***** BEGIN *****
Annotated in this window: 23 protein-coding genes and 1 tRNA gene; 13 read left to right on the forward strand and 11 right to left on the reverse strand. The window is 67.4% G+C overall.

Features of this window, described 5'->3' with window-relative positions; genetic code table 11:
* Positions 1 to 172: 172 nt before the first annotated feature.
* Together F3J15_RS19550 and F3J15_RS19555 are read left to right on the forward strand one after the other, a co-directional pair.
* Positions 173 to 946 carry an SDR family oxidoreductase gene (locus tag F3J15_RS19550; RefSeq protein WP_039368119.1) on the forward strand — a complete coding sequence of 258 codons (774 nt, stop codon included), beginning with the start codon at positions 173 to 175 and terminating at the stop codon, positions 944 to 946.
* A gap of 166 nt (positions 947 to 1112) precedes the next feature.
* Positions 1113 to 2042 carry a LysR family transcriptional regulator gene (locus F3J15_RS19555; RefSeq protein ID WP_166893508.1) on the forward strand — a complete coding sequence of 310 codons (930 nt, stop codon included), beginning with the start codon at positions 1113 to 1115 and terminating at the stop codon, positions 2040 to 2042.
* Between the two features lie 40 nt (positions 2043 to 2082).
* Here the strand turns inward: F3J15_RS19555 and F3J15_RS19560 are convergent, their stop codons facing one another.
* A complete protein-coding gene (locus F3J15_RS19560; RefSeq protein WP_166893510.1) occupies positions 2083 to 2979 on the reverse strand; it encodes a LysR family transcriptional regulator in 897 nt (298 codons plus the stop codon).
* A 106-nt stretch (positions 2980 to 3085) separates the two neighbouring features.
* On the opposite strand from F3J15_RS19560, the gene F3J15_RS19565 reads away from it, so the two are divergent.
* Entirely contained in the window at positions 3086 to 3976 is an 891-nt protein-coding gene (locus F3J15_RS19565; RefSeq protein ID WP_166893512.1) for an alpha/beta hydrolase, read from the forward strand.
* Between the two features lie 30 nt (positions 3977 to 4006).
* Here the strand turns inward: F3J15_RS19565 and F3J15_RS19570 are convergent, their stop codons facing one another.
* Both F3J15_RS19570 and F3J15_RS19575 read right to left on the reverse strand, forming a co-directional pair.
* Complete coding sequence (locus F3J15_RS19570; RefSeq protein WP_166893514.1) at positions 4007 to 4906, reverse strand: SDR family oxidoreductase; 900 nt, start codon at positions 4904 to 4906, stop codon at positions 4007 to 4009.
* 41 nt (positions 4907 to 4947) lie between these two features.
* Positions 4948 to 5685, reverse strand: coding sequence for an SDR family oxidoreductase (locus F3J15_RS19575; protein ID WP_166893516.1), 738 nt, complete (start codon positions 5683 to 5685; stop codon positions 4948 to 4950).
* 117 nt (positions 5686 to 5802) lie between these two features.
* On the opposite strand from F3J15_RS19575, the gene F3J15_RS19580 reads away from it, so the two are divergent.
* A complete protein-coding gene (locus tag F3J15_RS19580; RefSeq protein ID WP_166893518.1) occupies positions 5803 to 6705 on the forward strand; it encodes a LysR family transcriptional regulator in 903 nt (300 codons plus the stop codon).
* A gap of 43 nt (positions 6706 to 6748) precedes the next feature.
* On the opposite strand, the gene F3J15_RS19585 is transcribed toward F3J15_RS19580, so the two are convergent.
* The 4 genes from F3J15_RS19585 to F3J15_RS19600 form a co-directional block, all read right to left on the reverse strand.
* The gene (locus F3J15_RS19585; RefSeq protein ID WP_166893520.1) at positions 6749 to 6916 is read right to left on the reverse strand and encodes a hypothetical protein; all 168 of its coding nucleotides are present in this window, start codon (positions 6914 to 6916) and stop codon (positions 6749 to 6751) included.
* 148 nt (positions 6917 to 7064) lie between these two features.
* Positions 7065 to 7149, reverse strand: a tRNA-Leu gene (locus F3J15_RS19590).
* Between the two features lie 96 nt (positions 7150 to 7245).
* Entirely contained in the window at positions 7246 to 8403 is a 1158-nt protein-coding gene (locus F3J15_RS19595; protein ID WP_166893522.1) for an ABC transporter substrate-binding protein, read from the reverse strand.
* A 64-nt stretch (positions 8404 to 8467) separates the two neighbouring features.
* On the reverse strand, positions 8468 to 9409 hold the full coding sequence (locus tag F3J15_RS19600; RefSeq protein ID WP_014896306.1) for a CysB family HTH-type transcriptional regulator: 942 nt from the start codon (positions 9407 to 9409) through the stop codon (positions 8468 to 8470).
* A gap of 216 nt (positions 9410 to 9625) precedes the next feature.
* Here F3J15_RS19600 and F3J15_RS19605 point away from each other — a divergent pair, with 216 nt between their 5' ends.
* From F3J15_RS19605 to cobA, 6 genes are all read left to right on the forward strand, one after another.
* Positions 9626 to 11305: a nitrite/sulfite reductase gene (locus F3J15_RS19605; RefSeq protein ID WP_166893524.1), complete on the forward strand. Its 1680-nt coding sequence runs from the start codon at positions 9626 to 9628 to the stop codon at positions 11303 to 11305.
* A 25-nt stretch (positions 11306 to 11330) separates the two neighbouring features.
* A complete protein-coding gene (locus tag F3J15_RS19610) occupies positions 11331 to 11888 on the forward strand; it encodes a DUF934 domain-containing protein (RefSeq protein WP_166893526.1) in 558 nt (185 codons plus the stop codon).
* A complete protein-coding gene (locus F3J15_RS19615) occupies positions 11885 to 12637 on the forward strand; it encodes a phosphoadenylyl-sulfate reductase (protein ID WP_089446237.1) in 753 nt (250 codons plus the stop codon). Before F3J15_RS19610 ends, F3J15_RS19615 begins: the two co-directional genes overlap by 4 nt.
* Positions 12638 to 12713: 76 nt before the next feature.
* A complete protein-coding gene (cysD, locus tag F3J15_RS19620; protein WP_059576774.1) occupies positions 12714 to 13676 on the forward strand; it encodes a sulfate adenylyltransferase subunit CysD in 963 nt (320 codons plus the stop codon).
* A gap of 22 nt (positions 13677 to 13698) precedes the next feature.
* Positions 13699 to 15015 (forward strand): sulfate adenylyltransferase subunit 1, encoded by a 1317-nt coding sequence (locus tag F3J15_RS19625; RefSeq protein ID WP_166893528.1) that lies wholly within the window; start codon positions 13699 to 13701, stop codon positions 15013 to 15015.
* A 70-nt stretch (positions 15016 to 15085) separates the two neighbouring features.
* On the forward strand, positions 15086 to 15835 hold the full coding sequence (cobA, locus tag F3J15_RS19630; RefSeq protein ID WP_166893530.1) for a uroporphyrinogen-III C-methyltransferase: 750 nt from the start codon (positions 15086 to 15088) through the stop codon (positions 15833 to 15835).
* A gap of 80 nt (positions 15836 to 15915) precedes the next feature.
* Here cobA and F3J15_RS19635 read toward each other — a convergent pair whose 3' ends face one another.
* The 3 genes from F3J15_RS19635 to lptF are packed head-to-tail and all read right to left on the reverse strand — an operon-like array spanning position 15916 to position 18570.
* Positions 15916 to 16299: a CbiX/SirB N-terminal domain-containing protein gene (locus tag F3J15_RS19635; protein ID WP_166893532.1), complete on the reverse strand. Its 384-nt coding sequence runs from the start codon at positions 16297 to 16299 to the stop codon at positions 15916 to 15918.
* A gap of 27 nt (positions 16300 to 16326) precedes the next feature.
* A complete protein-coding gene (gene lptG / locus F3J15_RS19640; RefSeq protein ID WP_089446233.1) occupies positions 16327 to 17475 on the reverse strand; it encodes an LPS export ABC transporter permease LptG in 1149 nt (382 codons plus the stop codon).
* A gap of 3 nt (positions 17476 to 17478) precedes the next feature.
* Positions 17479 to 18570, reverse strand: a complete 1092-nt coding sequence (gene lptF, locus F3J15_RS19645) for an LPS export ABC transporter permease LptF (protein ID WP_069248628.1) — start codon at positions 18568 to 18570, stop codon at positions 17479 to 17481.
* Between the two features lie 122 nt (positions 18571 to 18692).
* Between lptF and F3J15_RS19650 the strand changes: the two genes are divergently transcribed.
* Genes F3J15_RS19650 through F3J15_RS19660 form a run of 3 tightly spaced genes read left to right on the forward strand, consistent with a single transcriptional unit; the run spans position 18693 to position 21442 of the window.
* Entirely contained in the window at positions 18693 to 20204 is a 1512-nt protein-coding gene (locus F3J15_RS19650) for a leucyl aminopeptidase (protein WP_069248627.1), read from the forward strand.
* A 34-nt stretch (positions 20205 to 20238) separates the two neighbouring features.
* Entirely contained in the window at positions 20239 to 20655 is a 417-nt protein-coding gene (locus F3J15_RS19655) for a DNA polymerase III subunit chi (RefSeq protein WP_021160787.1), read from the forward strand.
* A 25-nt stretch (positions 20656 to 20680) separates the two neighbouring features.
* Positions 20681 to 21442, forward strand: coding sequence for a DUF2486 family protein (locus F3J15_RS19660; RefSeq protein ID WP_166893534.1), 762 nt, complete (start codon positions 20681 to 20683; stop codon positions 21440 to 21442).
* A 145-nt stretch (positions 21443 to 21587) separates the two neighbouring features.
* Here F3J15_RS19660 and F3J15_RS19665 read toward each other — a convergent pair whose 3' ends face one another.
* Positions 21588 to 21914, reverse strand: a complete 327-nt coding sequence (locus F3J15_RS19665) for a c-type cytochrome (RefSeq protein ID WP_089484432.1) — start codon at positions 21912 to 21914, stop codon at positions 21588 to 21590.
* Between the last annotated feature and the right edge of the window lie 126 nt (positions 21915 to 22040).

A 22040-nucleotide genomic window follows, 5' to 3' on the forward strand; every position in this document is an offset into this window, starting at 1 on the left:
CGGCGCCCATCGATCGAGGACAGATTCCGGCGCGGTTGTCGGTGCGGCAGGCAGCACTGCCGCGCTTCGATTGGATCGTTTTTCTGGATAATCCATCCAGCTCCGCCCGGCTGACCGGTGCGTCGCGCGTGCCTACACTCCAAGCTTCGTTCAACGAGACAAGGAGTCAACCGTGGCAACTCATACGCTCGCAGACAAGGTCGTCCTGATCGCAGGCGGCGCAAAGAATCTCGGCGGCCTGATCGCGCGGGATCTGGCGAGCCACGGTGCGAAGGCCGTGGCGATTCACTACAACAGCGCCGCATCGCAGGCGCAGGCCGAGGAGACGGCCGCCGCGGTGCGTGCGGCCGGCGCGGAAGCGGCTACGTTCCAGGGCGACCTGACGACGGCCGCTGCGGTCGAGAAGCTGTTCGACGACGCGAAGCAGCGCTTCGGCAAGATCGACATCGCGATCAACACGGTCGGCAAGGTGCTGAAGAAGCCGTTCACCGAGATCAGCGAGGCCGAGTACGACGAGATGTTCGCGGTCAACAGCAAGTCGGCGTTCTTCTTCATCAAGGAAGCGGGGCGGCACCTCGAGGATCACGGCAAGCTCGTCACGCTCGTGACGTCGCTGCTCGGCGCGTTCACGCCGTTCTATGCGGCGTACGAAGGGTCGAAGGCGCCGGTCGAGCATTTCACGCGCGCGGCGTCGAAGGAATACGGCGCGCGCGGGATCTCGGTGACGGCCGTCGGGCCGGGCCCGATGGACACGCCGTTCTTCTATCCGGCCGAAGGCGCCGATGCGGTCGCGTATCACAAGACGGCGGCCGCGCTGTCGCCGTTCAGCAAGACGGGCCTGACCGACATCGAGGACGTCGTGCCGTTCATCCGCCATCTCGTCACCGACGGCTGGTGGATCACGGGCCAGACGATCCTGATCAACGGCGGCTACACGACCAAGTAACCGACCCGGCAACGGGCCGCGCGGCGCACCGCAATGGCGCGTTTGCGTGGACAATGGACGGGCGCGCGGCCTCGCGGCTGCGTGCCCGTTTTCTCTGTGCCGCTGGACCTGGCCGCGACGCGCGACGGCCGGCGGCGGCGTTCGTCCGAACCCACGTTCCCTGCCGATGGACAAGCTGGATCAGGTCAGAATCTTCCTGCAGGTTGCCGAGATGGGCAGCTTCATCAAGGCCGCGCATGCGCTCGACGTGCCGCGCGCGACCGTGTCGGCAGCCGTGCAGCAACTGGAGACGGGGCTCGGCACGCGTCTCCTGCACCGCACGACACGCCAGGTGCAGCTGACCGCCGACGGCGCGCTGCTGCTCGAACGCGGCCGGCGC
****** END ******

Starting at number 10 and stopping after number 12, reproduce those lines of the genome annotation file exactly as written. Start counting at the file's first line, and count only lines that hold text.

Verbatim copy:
* A complete protein-coding gene (locus F3J15_RS19560; RefSeq protein WP_166893510.1) occupies positions 2083 to 2979 on the reverse strand; it encodes a LysR family transcriptional regulator in 897 nt (298 codons plus the stop codon).
* A 106-nt stretch (positions 2980 to 3085) separates the two neighbouring features.
* On the opposite strand from F3J15_RS19560, the gene F3J15_RS19565 reads away from it, so the two are divergent.